“The old ones were floppy, very wimpy,” she says. “Now they breed for flowers with a firmer texture that hold up in the wind and rain. One thing I’ll say about the older varieties, though, is they’re tough! They take care of themselves.”

 

Muriel with iris t-shirt

Muriel Zahm may have as many iris-themed t-shirts as she does irises. She wears her uniform of sorts while she tends her irises, visits with customers and preps iris starts for sale as she does here with her daughter, Karla Robert.

iris with Muriel and daughter

Irises are dug early on July mornings, then she gathers with her daughters and granddaughter in the shade to clean, label, clip and dry the new starts ordered by customers months earlier.

Easy keepers. Part of what makes irises addictive, especially to new gardeners, is how easily they grow and multiply. A touch of fertilizer in the spring, divide in summer, a little water here and there and they’re happy to go on and on.

Once established, they continuously send out rhizomes sprouting new shoots easily transplanted or shared. When Muriel moved, she dug up decades worth of irises and moved them to the new place, too.

Being a grass, they tolerate broad-leaf herbicides, so it’s not uncommon to find them in road ditches and otherwise unkempt locations—likely the doing of a local iris or garden club.

The prolific producers give iris clubs and fervent growers such as Muriel plenty of plants for such projects or to sell. Each year finds Muriel at farmers’ markets selling her starts. The whole endeavor has become a bit of a family project.

“My daughters, Laura, Tammy and Karla, have helped me for years,” she says.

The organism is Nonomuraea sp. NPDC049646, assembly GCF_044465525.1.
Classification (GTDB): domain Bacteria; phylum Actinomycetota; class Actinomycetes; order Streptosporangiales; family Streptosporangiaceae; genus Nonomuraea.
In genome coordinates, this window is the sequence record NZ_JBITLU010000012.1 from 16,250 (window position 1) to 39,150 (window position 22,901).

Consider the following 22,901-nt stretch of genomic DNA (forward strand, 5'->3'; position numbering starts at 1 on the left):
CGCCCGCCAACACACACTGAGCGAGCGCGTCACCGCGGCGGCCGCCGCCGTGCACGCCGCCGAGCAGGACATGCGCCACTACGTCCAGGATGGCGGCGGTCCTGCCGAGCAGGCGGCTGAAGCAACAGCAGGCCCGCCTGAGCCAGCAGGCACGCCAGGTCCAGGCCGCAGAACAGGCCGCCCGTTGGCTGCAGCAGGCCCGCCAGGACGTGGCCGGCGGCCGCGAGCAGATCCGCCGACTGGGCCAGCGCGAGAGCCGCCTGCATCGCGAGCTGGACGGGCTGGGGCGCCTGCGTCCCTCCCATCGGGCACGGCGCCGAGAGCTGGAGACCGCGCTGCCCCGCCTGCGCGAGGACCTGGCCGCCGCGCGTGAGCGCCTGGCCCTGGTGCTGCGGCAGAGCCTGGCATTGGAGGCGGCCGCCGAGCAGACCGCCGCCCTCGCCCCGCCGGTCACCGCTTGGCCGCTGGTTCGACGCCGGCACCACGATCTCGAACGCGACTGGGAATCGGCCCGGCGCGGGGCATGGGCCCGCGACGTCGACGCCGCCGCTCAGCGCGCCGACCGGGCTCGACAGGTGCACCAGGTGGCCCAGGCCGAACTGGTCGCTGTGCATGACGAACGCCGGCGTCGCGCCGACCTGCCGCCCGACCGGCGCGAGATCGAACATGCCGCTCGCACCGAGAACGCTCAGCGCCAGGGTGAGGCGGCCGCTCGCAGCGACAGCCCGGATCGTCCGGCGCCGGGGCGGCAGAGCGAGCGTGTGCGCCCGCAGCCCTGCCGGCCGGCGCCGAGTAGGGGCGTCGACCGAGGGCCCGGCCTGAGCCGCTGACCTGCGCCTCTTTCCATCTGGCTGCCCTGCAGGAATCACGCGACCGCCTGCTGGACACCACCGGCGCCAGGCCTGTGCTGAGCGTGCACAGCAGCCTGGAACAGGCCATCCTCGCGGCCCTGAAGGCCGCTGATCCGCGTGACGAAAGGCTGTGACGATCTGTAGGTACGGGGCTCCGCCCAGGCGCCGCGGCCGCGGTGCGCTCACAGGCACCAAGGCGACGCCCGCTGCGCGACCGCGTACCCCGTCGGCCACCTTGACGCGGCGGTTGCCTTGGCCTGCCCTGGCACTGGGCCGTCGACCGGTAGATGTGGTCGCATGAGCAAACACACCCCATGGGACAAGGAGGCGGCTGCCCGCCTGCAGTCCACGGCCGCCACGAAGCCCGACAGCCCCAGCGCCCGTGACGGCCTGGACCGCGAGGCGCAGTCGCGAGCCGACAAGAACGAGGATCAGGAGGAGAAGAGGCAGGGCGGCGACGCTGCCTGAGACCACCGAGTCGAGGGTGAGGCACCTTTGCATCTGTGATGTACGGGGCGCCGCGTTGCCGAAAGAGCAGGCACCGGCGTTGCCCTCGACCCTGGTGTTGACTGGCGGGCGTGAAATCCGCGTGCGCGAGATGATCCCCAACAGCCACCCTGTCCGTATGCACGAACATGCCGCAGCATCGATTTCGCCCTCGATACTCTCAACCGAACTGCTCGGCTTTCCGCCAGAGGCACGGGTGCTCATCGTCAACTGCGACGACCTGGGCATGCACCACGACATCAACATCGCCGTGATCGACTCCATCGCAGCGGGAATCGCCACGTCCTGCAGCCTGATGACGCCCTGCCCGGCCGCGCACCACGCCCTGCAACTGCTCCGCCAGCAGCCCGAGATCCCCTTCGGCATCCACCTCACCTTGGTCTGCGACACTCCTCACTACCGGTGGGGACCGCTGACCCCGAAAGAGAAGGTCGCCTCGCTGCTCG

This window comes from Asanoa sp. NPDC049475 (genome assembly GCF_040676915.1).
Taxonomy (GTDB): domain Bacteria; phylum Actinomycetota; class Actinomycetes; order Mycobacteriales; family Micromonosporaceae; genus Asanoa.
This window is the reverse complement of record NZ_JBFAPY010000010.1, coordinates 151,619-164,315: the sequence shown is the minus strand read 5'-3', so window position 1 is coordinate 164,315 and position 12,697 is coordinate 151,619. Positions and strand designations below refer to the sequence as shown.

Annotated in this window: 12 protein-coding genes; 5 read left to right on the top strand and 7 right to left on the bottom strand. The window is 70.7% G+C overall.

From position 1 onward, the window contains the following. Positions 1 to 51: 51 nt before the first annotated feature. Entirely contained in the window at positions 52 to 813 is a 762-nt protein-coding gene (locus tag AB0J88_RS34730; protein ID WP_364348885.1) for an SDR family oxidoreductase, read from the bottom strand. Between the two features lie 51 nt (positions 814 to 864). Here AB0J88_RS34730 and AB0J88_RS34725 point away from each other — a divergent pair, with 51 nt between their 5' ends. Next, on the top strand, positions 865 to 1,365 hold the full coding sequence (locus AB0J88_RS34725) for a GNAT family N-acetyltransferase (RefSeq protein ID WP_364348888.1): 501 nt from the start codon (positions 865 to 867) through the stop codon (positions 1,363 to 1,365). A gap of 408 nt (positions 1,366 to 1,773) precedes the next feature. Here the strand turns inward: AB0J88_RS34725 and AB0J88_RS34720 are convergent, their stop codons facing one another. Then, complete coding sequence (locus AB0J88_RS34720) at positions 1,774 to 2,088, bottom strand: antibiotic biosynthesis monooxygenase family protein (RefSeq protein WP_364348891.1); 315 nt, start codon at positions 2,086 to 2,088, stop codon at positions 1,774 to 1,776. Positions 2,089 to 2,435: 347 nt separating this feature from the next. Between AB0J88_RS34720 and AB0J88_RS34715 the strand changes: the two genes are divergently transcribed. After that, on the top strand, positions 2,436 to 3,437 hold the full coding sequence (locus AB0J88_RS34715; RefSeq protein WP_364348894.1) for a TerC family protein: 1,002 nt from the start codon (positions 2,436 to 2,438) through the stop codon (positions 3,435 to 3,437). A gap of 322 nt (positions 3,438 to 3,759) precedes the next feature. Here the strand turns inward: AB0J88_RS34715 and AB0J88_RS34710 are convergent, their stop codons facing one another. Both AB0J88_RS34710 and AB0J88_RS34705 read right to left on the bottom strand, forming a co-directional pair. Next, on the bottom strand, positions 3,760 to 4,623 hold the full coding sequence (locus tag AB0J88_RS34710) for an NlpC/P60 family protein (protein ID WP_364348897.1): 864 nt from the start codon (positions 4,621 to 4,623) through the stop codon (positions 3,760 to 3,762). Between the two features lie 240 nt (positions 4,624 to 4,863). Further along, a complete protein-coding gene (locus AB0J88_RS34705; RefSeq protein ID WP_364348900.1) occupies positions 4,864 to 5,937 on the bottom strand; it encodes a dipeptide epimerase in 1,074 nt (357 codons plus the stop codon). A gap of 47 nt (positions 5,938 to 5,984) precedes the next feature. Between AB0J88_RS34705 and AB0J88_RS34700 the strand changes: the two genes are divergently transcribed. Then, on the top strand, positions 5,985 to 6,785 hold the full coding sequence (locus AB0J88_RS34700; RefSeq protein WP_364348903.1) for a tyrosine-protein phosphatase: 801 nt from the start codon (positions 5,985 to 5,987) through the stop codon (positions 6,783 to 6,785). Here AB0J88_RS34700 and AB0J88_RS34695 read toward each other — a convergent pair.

Their biggest work push is in July when they divide plants and fill orders.

Like any harvest, it draws the family together — including Muriel’s granddaughter, Jaunice Terrell, who was home on break from college.

In the early mornings they dig rhizomes from several varieties. As temperatures rise, they move the work to the shade, forming an efficient assembly line.

Laura cuts rhizomes into individual plants. Tammy washes. Jaunice trims the foliage (known as the fan) to about 10 inches and passes them to Karla who records the variety name on the leaves with a Sharpie. Muriel oversees the whole operation clipboard in hand.

Once all varieties are collected, each order is tucked in a paper bag for pickup by buyers.

One of those buyers is reliably Delane H. Langton. He bought his first irises from Muriel at a farmers’ market in the late ‘90s.

He recalled sitting with his grandmother as she tended her irises and giving the flowers to his teachers as year-end gifts.

The nostalgic purchase was his downfall. He quickly contracted the ‘Iris Virus’ he laughs.

“Over the years I would buy grocery bags full of irises from the stand. Then I started going to Muriel’s garden to buy directly,” the now retired body shop owner says. “I’ve kept doing that all these years and go back for more every year. There’s no known cure.”

He caught it bad. So bad he now has an iris garden boasting of 5,000 varieties and has started to cross his own. Though not all customers go to such extremes, Muriel has surely seeded a love for the flowers in many, many gardeners over the 45 years she’s opened her garden to the public.

One stands out.

“A daycare visited and a little boy stared and stared at a bloom before exclaiming, ‘Now that’s black!’” she recalls. “He came back later with his grandmother and took her straight to the plant. I guess it made quite the impression on him.”

Who knows, that little boy may right this moment be eagerly watching black-tipped buds, waiting for the first blooms of his extensive ebony-hued collection to unfurl.